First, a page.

|1.||(Bookkeeping) A diary; an account of daily transactions and events.|
|2.||That which has occurred in a day; a day's work or travel; a day's journey.|
|3.||(Mach.) That portion of a rotating piece, as a shaft, axle, spindle, etc., which turns in a bearing or box. See Illust. of Axle box.|
|Noun||1.||journal - a daily written record of (usually personal) experiences and observations|
|2.||journal - a periodical dedicated to a particular subject; "he reads the medical journals"|
|3.||journal - a ledger in which transactions have been recorded as they occurred|
|4.||journal - a record book as a physical object|
|5.||journal - the part of the axle contained by a bearing|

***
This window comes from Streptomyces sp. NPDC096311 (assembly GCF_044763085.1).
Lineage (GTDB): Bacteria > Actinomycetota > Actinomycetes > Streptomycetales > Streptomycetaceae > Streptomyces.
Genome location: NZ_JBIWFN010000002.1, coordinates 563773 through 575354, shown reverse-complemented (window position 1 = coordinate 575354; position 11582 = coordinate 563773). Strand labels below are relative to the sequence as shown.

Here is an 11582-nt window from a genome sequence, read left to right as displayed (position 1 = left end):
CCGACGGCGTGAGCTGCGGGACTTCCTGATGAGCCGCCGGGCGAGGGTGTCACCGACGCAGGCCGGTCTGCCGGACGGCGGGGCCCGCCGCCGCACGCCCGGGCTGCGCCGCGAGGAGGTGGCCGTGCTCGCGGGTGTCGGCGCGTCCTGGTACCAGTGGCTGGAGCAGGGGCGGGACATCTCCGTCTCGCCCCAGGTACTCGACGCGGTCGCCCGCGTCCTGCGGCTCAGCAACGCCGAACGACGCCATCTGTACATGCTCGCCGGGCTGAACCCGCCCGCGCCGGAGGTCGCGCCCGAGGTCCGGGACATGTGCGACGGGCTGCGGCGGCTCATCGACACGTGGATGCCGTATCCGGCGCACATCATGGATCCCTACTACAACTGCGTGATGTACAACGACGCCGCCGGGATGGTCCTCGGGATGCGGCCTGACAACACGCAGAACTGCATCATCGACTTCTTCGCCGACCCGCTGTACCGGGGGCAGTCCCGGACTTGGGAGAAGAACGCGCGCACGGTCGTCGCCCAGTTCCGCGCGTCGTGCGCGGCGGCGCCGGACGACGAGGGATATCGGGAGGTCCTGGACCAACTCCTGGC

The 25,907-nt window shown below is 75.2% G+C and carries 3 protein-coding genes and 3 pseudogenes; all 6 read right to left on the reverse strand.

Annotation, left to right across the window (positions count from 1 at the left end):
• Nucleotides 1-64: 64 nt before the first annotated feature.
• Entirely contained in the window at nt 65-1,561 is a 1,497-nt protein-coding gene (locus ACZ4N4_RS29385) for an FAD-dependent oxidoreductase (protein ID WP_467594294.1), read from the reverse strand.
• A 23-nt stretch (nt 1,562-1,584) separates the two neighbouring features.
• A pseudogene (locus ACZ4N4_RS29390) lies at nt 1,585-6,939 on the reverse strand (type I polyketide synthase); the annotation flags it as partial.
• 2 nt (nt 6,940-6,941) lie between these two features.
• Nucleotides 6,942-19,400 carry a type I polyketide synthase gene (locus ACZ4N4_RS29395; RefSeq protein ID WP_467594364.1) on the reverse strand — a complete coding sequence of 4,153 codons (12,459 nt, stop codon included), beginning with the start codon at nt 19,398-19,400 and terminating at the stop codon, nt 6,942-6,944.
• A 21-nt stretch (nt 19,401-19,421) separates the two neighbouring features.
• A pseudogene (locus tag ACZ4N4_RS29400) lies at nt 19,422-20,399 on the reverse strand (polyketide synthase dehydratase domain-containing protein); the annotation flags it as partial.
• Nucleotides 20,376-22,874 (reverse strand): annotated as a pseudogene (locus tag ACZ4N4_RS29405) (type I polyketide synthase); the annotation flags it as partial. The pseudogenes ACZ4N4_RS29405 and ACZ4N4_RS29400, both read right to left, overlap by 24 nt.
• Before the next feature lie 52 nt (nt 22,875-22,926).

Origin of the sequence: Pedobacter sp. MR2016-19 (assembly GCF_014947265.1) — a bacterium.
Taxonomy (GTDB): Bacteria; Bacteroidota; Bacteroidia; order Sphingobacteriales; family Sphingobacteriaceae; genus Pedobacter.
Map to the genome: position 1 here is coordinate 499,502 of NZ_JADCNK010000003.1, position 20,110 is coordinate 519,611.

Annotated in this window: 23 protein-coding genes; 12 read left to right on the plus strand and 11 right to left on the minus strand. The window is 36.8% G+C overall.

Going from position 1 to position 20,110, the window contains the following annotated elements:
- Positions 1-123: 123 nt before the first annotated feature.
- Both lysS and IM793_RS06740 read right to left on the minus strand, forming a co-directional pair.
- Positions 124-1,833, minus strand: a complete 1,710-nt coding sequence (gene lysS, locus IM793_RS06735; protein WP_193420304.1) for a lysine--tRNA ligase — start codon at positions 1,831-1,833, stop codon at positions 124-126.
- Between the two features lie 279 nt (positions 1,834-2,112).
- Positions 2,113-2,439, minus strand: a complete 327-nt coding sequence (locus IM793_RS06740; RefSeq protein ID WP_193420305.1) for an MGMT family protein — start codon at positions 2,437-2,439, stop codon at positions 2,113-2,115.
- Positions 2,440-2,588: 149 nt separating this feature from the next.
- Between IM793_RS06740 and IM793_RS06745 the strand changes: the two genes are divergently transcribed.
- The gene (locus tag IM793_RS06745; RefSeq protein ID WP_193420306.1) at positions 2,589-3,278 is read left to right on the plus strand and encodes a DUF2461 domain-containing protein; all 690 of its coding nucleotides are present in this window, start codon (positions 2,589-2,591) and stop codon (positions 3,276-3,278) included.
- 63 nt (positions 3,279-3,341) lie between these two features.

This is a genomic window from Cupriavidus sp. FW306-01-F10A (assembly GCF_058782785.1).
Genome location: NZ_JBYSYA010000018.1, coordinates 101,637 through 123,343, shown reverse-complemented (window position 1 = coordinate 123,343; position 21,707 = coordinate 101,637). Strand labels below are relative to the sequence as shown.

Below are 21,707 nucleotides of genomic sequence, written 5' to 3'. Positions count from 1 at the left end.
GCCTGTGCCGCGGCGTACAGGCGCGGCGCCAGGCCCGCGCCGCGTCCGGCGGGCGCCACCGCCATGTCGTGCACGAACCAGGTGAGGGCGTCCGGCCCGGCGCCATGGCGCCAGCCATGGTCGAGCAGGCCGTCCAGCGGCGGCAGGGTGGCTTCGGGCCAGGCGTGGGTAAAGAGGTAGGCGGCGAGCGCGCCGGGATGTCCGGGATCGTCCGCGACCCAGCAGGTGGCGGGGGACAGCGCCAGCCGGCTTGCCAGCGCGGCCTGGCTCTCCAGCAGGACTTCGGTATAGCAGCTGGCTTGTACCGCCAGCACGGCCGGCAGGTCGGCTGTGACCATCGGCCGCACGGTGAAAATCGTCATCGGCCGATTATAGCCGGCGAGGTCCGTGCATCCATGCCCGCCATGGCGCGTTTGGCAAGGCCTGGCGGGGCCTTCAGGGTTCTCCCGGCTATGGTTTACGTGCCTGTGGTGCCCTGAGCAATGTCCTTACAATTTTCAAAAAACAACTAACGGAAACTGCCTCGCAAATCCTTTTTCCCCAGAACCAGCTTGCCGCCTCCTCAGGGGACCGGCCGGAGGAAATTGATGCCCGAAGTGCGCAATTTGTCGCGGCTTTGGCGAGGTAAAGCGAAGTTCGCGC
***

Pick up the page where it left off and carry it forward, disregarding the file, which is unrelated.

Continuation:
JOURNAL, mar. law. The book kept on board of a ship or other vessel, which contains an account of the ship's course, with a short history of every occurrence during the voyage. Another name for logbook. (q.v.) Chit. Law of Nat. 199.
JOURNAL, common law. A book used among merchants, in which the contents of the waste-book are separated every month, and entered on the debtor and creditor side, for more convenient posting in the ledger.
JOURNAL, legislation. An account of the proceedings of a legislative body.
2. The Constitution of the United States, art. 1, s. 5, directs that "each house shall keep a journal of its proceedings; and from time to time publish the same, excepting such parts as may, in their judgment, require secrecy." Vide 2 Story, Const., 301.
3. The constitutions of the several states contain similar provisions.
4. The journal of either house is evidence of the action of that house upon all matters before it. 7 Cowen, R. 613 Cowp. 17.